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Ph.D. Theses

Population Genetic Analysis with PCA Informative Markers

By Jamey Lewis
Advisor: Petros Drineas
August 31, 2010

The analysis of large-scale genetic data from thousands of individual humans has revealed the fact that subtle population genetic structure can be detected at levels that were previously unimaginable. Such genetic structure reflects waves of migration and recent gene flow among different human populations. This complex structure can introduce bias in association studies that seek to identify genes affecting susceptibility to certain disorders. Using Principal Components Analysis (PCA), we analyze and reveal stratification within genetic data, and apply an algorithm to select small panels of PCA-informative markers (PCAIMs) that can reproduce said structure. Importantly, we develop a novel method that can remove redundancy from the selected SNP panels, and show that we can effectively remove correlated markers thus significantly decreasing the expensive genotyping costs in large studies.

Conducting simulated association studies, we couple our method with a PCA-based stratification correction tool and demonstrate that a small number of PCAIMs can efficiently remove false correlations with almost no loss in power. We further present an exploration of the extent and resolution to which individual ancestry can be predicted, first in Europe and then around the world. We show that it is possible to predict geographic coordinates of origin within Europe down to a few hundred kilometers from actual individual origin, using information from carefully selected panels of 500 or 1,000 SNPs. Using the Human Genome Diversity Panel as reference (51 populations - 650,000 SNPs), we show that, in most cases here, the number of SNPs needed for ancestry inference can be successfully reduced to less than 650 of the original 650,000 while retaining close to 100\% accuracy. Finally, we apply the same methods to non-human data, namely the Bovine HapMap. Performing extensive cross-validation experiments, we demonstrate that 250-500 carefully selected SNPs suffice in order to achieve close to 100% accuracy in the prediction of individual breed of ancestry, when this particular set of 19 breeds is considered.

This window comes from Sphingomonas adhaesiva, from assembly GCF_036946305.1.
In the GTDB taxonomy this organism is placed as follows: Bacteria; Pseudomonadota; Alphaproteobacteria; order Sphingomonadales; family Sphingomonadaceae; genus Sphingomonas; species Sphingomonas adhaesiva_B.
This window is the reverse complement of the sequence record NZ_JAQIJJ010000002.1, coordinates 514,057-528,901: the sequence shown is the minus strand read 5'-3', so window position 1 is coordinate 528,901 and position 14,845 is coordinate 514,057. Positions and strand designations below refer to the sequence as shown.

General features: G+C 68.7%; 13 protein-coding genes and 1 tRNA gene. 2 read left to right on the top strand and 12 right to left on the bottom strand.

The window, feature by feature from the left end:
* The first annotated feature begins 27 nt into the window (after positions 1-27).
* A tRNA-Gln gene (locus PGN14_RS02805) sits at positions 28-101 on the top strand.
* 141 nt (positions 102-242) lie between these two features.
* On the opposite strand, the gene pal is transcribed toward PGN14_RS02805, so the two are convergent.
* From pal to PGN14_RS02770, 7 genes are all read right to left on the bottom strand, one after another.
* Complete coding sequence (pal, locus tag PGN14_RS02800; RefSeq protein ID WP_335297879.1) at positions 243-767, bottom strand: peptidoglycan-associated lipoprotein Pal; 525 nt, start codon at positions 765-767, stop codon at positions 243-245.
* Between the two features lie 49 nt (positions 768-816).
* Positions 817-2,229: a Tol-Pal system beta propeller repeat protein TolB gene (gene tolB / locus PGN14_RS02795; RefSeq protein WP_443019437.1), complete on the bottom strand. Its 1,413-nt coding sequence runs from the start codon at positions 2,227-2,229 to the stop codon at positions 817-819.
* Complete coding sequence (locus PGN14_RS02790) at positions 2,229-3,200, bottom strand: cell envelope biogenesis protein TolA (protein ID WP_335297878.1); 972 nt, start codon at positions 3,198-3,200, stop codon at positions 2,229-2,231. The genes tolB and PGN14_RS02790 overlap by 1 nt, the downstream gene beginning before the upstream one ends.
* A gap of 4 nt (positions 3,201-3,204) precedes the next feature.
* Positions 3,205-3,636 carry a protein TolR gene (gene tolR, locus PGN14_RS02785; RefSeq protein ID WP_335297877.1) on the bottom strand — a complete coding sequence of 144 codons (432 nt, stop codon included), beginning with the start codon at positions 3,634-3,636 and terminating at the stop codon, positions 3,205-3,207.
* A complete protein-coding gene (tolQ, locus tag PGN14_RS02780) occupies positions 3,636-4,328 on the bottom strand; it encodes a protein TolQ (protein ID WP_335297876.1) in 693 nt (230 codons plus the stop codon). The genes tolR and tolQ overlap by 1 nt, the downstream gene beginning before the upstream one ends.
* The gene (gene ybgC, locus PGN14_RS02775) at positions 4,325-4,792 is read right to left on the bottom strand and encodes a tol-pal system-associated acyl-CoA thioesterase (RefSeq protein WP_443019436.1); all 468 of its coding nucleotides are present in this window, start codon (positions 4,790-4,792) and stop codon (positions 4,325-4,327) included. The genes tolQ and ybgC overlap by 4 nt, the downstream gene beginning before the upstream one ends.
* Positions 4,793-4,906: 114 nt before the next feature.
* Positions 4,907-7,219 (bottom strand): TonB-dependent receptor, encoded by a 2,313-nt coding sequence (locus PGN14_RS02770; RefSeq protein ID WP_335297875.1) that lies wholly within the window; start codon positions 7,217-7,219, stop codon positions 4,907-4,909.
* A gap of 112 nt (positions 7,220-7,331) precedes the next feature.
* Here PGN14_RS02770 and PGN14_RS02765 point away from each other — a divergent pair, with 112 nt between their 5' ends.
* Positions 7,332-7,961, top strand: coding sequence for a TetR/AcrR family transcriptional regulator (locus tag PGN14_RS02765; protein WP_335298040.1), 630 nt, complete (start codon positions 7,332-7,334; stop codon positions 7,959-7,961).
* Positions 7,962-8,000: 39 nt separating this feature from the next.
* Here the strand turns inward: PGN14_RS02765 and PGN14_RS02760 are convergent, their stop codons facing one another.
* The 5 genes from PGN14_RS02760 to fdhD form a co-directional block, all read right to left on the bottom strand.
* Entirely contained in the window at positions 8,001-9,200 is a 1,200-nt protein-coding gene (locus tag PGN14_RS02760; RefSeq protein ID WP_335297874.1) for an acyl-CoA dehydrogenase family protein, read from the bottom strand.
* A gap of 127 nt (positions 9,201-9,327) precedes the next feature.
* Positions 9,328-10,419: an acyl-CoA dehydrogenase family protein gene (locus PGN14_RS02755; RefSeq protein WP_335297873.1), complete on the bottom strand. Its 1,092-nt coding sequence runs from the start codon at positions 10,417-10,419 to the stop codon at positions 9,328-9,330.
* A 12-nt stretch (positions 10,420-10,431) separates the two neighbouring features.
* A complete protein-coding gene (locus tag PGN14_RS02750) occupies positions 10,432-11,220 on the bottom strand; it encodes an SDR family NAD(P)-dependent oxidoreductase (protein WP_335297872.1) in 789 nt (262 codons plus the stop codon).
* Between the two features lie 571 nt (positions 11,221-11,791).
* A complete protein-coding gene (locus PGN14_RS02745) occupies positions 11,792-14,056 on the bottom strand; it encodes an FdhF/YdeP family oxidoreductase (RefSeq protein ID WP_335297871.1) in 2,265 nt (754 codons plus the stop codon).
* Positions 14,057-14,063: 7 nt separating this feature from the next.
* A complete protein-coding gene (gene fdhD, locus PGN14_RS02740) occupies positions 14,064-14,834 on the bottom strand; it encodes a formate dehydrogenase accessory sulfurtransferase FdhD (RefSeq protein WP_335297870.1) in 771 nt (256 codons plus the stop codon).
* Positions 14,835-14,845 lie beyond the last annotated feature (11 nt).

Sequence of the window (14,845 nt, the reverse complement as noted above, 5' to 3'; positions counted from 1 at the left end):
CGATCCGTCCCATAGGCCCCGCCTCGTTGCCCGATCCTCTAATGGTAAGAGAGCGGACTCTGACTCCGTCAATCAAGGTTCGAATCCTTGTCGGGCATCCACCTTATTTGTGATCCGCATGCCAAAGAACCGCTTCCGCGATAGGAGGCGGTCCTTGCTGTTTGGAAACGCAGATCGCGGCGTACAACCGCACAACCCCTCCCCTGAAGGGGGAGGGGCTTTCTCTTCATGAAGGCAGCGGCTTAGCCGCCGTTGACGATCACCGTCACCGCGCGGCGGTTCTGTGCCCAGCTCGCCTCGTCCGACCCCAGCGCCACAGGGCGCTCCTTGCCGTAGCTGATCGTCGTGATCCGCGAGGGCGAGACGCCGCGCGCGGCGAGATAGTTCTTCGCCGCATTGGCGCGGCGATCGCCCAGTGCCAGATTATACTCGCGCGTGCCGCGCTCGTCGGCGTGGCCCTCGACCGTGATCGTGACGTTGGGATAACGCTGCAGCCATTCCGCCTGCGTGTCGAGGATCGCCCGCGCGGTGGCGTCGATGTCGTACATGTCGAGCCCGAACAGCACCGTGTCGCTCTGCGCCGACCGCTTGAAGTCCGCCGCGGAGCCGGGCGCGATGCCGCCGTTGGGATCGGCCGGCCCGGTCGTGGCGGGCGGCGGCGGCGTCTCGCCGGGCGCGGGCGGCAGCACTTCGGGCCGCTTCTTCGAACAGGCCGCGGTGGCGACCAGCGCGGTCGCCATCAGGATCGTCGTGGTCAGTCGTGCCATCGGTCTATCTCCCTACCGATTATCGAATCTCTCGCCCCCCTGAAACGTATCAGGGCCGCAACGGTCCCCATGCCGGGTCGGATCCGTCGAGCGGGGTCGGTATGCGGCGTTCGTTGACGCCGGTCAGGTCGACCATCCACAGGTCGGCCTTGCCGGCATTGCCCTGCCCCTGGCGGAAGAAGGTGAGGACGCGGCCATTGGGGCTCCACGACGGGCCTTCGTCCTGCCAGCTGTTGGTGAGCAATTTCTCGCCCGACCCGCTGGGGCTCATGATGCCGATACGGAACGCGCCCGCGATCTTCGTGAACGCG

The methods we describe, in combination with the increasingly more comprehensive databases of human and animal genetic variation, open new horizons in a variety of fields, ranging from the study of human evolution and population history, to medical genetics and forensics. Applied to non-human datasets, they can be used to inform the design of studies of the genetic basis of economically important traits in cattle, as well as breeding programs and efforts to conserve biodiversity. Furthermore, the SNPs that we have identified can provide a reliable solution for the traceability of breed-specific branded products.

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